Two years ago, I wrote "principles of similar image search" and introduced a simple implementation method. Yesterday, I saw on the isnowfy website that there are two other methods that are also very simple. Here are some notes. 1. the color distribution method each image can generate a color distribution histogram (colorhistogram ). If the histograms of the two images are very close, they can be considered very similar.

Two years ago, I wrote "principles of similar image search" and introduced a simple implementation method.

Yesterday, I saw on the isnowfy website that there are two other methods that are also very simple. Here are some notes.

I. color distribution method

Each image can generate a color histogram ). If the histograms of the two images are very close, they can be considered very similar.

Any color is composed of three primary colors (RGB), red, green, and blue, so there are a total of four histograms (three primary color histogram + The Last merged histogram ).

If 256 values can be set for each primary color, the total color space is 16 million colors (256 to the power of three ). For the comparison histograms of these 16 million colors, the calculation workload is too large. Therefore, a simplified method is required. You can set 0 ~ 255 divided into four zones: 0 ~ Zone 63 is 0th, 64 ~ 127: Zone 1st, 128 ~ 191: Zone 2nd, 192 ~ 255 is zone 3rd. This means that there are four zones in red, green, and blue respectively, and a total of 64 combinations can be formed (the 3rd power of 4 ).

Any color must belong to one of the 64 combinations, so that you can count the number of pixels contained in each combination.

Is the color distribution table of an image. The last column in the table is extracted to form a 64-dimensional vector (7414,230, 0, 0, 8 ,..., 109, 0, 0, 3415,539 29 ). This vector is the feature value of this image or "fingerprint ".

Therefore, searching for similar images becomes the most similar vector. This can be calculated using Pearson correlation coefficient or cosine similarity.

II. content feature method

In addition to color composition, you can also start by comparing the similarity of the image content.

First, convert the source image into a small grayscale image, which is assumed to be 50x50 pixels. Then, determine a threshold value and convert the grayscale image into a black-and-white image.

If the two images are similar, their black and white outlines should be similar. As a result, the question becomes: how to determine a reasonable threshold value for the first step to correctly present the outlines in the photo?

Obviously, the larger the contrast between the foreground color and the background color, the more obvious the outline. This means that if we find a value, we can minimize the "intra-class variance" (minimizing the intra-class variance) of the foreground and background colors ), or "maximizing the inter-class variance", the value is the ideal threshold.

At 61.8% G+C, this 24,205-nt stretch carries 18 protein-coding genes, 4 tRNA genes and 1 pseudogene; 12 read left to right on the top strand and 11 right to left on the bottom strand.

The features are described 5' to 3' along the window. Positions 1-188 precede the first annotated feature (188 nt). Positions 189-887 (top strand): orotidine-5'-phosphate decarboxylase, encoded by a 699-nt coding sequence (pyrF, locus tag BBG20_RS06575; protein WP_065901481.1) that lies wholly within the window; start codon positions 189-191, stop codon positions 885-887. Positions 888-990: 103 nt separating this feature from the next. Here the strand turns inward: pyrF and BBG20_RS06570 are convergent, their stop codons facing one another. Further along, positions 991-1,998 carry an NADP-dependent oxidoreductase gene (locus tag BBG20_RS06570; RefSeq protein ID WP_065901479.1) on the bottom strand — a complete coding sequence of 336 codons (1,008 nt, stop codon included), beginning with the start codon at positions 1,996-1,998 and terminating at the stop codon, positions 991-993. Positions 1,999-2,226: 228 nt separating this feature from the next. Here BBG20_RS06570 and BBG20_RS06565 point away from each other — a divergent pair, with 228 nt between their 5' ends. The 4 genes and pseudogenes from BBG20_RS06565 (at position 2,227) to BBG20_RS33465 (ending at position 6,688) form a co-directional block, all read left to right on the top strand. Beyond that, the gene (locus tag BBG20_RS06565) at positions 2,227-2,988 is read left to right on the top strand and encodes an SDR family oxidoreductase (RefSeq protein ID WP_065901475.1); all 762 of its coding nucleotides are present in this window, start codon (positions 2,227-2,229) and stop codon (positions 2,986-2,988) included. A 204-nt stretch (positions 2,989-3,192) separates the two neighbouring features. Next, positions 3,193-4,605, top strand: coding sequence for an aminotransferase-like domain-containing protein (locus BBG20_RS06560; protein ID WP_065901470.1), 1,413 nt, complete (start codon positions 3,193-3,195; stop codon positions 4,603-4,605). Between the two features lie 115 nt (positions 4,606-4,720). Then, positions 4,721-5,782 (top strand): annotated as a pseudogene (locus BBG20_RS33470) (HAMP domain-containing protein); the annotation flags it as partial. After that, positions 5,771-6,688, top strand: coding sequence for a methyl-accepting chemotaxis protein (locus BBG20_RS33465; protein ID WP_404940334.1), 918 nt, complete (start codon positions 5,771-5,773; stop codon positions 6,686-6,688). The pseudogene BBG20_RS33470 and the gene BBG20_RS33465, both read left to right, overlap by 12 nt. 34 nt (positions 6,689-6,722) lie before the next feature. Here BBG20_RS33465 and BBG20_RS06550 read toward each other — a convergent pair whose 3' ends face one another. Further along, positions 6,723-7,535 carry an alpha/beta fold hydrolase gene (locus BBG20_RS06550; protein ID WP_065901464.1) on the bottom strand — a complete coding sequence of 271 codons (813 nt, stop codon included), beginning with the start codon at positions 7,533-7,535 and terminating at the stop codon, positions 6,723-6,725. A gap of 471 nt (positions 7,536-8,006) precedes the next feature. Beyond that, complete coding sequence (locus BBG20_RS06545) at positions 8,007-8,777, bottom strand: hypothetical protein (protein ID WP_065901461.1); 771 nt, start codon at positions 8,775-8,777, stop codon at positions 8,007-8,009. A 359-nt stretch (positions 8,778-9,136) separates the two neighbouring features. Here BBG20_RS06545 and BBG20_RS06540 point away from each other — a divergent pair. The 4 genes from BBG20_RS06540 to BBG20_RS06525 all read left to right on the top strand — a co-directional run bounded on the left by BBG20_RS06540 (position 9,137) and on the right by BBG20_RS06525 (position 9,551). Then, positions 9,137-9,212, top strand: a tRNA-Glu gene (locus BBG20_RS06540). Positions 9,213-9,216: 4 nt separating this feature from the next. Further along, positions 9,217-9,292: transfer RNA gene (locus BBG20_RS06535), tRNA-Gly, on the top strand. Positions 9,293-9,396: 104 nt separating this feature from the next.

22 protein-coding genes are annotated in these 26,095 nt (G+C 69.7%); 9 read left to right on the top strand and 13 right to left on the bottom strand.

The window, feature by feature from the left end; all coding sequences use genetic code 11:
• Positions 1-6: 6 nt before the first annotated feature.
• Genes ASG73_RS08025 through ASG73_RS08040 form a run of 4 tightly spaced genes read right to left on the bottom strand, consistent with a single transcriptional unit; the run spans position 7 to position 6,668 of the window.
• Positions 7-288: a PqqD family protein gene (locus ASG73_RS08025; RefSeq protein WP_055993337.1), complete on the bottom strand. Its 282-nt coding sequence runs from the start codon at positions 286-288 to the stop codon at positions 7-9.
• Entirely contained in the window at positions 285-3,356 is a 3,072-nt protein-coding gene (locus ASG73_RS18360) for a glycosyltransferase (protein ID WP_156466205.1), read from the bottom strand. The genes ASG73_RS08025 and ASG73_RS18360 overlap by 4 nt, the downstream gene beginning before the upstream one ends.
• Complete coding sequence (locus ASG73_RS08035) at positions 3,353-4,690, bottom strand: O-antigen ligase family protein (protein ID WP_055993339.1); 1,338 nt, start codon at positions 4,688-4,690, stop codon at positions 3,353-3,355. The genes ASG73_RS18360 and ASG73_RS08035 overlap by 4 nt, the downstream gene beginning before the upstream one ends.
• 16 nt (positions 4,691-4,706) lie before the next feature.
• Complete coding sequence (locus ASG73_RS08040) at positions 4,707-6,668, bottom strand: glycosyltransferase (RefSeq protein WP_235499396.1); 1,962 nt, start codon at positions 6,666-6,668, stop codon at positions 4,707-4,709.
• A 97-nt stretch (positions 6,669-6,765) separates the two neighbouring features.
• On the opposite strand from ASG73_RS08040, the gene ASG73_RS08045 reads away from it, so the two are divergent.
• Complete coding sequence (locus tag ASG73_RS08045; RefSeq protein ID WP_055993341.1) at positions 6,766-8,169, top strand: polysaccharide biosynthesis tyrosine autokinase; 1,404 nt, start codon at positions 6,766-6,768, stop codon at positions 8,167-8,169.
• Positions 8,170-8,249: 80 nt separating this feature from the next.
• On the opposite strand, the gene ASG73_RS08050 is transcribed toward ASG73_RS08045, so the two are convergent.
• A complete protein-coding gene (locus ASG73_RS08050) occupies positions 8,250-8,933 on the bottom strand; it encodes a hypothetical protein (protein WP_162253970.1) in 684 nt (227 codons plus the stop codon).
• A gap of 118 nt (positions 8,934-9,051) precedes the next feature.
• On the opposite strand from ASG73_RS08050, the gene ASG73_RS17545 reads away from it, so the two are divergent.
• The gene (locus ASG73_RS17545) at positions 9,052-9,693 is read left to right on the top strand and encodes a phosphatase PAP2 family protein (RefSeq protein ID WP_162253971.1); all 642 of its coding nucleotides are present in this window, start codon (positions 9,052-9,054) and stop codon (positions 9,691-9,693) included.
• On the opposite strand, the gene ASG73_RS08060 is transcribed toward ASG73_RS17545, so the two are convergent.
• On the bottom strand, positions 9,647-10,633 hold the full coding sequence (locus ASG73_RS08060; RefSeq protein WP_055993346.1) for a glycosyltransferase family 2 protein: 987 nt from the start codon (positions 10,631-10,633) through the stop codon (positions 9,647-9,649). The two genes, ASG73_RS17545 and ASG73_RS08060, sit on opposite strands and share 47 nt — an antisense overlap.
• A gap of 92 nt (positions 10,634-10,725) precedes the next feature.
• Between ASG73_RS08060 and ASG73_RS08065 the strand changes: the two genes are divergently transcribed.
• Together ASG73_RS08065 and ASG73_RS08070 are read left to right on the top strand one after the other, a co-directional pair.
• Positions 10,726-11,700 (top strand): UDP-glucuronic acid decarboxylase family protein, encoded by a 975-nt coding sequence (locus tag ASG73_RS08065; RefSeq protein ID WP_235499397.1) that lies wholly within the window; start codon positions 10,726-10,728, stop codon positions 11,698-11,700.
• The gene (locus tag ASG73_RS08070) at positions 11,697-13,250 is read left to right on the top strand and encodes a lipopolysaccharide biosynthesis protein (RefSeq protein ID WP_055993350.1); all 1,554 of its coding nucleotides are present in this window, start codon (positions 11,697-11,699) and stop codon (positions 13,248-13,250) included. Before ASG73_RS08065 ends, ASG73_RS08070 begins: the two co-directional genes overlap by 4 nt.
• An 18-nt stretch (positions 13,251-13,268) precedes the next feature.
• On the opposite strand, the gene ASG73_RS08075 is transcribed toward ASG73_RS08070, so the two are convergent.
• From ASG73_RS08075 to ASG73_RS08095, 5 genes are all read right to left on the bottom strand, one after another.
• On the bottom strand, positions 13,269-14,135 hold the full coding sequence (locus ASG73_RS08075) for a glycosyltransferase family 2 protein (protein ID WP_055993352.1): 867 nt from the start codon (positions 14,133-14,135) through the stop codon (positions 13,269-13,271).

In 1979, the Japanese scholar Dajin demonstrated that "minimum intra-class differences" and "maximum inter-class differences" are the same thing, that is, they correspond to the same threshold. He proposed a simple algorithm to obtain the threshold value, which is called the Otsu's method ). The following is his calculation method.

Assume that an image has n pixels in total, among which n1 are pixels whose gray value is less than the threshold, and n2 are pixels whose gray value is greater than or equal to the threshold (n1 + n2 = n ). W1 and w2 indicate the specific proportions of the two pixels.

W1 = n1/n

W2 = n2/n

Assume that the average and variance of all pixels whose gray values are less than the threshold are μ1 and σ 1, respectively, the average and variance of all pixels whose gray values are greater than or equal to the threshold values are μ2 and σ 2, respectively. Therefore, you can obtain

Intra-class variance = w1 (σ1's Square) + w2 (σ 2's Square)

Inter-class variance = w1w2 (μ1-μ2) ^ 2

It can be proved that the two formulas are equivalent: get the minimum value of "intra-class variance", equivalent to get the maximum value of "inter-class variance. However, in terms of computing difficulty, the latter is easier to calculate.

In the next step, we use the "exhaustive method" to extract the threshold value from the lowest gray-scale value to the highest value, and import them into the formula above. The value that minimizes the "intra-class variance" or "maximum inter-class variance" is the final threshold. For specific examples and Java algorithms, see here.

A 50x50 pixel black-and-white thumbnail is equivalent to a 50x50 0-1 matrix. Each value of the matrix corresponds to a pixel of the source image. 0 indicates black and 1 indicates white. This matrix is the feature matrix of an image.

The fewer differences between the two feature matrices, the more similar the two images are. This can be implemented using the "XOR operation" (that is, if only one of the two values is 1, the calculation result is 1; otherwise, the calculation result is 0 ). Perform "exclusive or operation" on the feature matrix of different images. the less 1 in the result, the more similar the image is.